Friday, December 09, 2005

More Politically Correct Censorship in Canada

From the Western Standard, via our Canadian e-mail correspondent.

. . . the story about how Michael Coren, a socially conservative radio personality, was taken off the air for making jokes about fat people.

From the socially liberal Toronto Globe and Mail:
During a segment that station general manager Pat Holiday said lasted about five minutes or so, Coren — a veteran talk-radio host, TV personality and newspaper columnist known to court controversy — interviewed a man from New Jersey who was said to have lost 100 pounds after previously weighing more than 500.

Coren mocked him on the air for not losing more and even joked about whether he could find his wife in bed, Holiday said. He later pretended to quote the Bible by saying that the gates of heaven weren’t wide enough for obese people.

Holiday wasn’t listening at the time, but received a slew of angry e-mails from listeners that night. Reviewing a recorded portion of the interview the next morning, he was astonished by Coren’s offensive remarks.


Holiday noted that the Canadian Broadcast Standards Council simply draws the line at overly offensive remarks, even if it’s a case “where someone says it’s just a joke, we were just fooling around — which Michael thought he was doing, or at least he said he thought he was doing.”
It seems that in Canada, licenses get pulled for saying politically incorrect things. According to the Western Standard:
What don’t you say on the radio? Ever since the CHOI-FM decision, quite a lot. When the Supreme Court sided with the CRTC in yanking their licence, radio programmers’ ears must have perked up. The Radio Regulations of 1986 get a broad reading. Those regulations include this gem: “a licensee shall not broadcast . . . any abusive comment that, when taken in context, tends to or is likely to expose an individual or a group or class of individuals to hatred or contempt on the basis of race, national or ethnic origin, colour, religion, sex, sexual orientation, age or mental or physical disability.” Since eating a mountain of pork and hohos for breakfast is now considered a ‘disability,’ you can’t fault Holiday for worrying about the sensitivity squad coming down hard on CFRB. In Canada’s radio universe, after all, you either say nice things, or you say nothing at all.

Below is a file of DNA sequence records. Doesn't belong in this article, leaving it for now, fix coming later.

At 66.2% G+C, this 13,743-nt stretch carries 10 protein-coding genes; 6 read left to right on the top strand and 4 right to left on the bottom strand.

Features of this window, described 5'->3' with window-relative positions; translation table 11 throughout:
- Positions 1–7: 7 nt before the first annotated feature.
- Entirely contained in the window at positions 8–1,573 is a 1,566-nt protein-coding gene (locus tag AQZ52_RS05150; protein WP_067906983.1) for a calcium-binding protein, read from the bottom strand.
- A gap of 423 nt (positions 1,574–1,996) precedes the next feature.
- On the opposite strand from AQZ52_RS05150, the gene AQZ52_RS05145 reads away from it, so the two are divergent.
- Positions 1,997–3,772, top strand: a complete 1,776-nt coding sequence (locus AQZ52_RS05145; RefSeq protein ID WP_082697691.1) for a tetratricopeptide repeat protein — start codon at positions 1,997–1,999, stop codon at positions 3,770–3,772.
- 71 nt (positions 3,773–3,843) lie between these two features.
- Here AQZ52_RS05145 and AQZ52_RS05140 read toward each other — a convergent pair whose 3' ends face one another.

Make no mistake, a lot of liberals would like this kind of censorship in the U.S.

In fact, this reminds one of the attempt here in Milwaukee to get Mark Belling fired for using the term “wetback” on his radio show. Belling’s attackers were clearly motivated by his conservative politics. A liberal would have quickly been forgiven for such language.

As in Canada, this censorship is ostensibly to protect minorities, but in reality only protects politically correct minorities (Muslims but not conservative Christians, homosexuals but not the Boy Scouts).

But most importantly, it is used to shut up ideas that liberals find inconvenient.


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